Lyft Tries Playing Catch Up, Launches Self-Driving Cars
Lyft is set to introduce self-driving cars to the roads of the San Francisco Bay Area, as other companies continue to press the gas on their autonomous vehicle endeavors.
The tech company announced Thursday it is partnering with Drive.ai, a firm founded by “former labmates” of Stanford University’s Artificial Intelligence Lab.
“As we work toward this not-so-distant future, Lyft will continue to partner with key players within the industry to build the world’s best transportation ecosystem, as well as safely introduce self-driving cars to our streets,” Lyft said in an official blog post. “Through a deep learning-first approach, Drive.ai creates artificial intelligence software for self-driving cars. This provides a fast, scalable, and cost-efficient approach to the development of this technology.”
Lyft is evidently not trying to be left in the dust in the driverless car race. It’s ride-sharing brother Uber, among dozens of other companies, have been participating in pilot tests of their respective technologies. (RELATED: Uber, Anheuser-Busch Use Self-Driving Truck To Deliver 45,000 Cans Of ‘America’)
While many of the corporations developing such technology are car or car part manufacturers, some aren’t.
Microsoft and Google, for example, have been delving into autonomous vehicle technology for some time. Apple, however, which was quite hush on its potential strategy, appears to be ditching its plan for creating a fully functional self-driving vehicle, but it is still exploring the technology that helps the vehicles operate. (RELATED: Google, Apple Are Teaming Up With Rental Car Companies For The Future Of Driving)
Uber, like Lyft, has been testing in San Francisco as well. Uber, however, has hit some bumps in the road. The California Department of Motor Vehicles (DMV) ordered Uber to cease testing operations in the state after multiple allegations of the autonomous cars running red lights surfaced. After some resistance, it agreed — although it only left temporarily.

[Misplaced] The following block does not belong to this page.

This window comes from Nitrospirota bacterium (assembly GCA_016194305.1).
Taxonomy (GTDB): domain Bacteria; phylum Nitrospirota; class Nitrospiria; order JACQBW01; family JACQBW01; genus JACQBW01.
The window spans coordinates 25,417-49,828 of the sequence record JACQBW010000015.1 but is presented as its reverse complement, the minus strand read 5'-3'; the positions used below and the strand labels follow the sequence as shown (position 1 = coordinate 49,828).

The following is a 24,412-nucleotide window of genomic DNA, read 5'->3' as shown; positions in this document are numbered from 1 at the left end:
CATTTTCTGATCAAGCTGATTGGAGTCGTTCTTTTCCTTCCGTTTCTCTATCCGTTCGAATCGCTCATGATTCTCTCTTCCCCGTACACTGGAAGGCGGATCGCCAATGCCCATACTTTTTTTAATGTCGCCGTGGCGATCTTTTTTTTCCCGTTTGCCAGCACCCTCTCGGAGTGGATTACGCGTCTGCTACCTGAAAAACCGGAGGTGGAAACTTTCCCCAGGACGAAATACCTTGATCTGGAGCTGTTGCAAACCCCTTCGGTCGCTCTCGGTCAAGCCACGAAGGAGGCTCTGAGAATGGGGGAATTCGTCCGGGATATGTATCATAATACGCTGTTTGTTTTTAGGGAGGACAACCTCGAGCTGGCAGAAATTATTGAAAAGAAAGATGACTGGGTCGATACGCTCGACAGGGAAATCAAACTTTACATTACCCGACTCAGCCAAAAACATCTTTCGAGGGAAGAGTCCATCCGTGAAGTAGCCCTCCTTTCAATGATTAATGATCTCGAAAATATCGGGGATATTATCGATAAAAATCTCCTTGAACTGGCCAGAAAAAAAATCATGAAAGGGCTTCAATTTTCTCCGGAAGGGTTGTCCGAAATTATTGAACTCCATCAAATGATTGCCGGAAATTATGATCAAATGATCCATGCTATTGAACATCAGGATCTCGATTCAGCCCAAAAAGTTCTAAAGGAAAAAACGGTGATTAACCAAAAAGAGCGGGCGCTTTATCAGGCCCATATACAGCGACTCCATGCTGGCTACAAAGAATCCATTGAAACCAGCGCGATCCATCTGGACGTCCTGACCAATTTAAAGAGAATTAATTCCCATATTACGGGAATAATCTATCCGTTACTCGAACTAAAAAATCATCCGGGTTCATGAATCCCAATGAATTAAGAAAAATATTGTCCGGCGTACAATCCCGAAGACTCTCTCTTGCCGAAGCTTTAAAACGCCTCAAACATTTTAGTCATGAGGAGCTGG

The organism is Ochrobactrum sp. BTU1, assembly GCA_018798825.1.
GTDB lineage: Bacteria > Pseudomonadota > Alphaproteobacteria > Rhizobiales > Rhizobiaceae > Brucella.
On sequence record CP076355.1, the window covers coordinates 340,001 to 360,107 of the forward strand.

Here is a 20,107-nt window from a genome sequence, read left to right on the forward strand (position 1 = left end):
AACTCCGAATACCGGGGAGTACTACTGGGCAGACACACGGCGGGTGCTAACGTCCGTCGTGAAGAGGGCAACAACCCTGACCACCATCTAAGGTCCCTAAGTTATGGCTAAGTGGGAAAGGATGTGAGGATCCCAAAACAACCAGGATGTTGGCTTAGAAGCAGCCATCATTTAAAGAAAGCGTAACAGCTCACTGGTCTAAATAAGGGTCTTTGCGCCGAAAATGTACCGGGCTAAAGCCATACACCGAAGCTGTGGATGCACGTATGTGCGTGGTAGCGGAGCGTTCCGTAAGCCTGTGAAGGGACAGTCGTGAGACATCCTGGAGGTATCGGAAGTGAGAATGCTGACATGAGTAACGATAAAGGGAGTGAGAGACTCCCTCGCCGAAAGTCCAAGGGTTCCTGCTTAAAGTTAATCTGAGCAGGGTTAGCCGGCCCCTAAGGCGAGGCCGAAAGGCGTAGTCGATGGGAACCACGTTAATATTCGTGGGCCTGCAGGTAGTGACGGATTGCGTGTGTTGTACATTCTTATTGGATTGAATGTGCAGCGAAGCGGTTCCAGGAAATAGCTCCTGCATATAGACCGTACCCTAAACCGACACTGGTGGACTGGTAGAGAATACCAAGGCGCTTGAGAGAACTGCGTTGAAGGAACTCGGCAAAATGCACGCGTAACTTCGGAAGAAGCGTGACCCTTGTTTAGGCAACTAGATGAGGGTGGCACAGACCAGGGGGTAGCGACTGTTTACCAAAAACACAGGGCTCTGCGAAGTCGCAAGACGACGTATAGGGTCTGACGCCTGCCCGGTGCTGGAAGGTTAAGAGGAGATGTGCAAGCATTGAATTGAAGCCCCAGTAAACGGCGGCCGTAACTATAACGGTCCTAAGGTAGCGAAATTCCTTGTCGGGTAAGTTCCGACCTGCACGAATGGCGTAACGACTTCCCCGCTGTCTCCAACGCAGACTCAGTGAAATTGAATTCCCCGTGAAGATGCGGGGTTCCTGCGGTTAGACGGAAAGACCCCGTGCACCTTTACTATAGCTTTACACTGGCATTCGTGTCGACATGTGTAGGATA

Lyft’s announcement comes only a day after the U.S. House of Representatives unanimously approved a bill Wednesday that loosens the reigns over companies’ ability to test self-driving car technology. The passage shows that the federal government is starting to cozy up to the prospective benefits, much like certain local governments.
Lyft President and co-founder John Zimmer is excited about the technology. He said last year that the advent of self-driving vehicles will be the end of private car ownership in major cities in just 10 years. Personally described as the “Third Transportation Revolution,” Zimmer claims that no one will feel compelled “to own a product to enjoy its benefits.” He supported his lofty contention with a comparison to other industries — Netflix and other streaming services essentially rendered DVD ownership antiquated, and Spotify and Pandora had a huge affect on the sales of CDs and MP3’s.
Overall, Lyft’s application of the technology on the roadways is a further sign of the company’s intent to join others in penetrating the market — a nascent industry that shows promise as the average consumer is willing to spend $4,900 more for a car that has driverless capabilities, according to a study.
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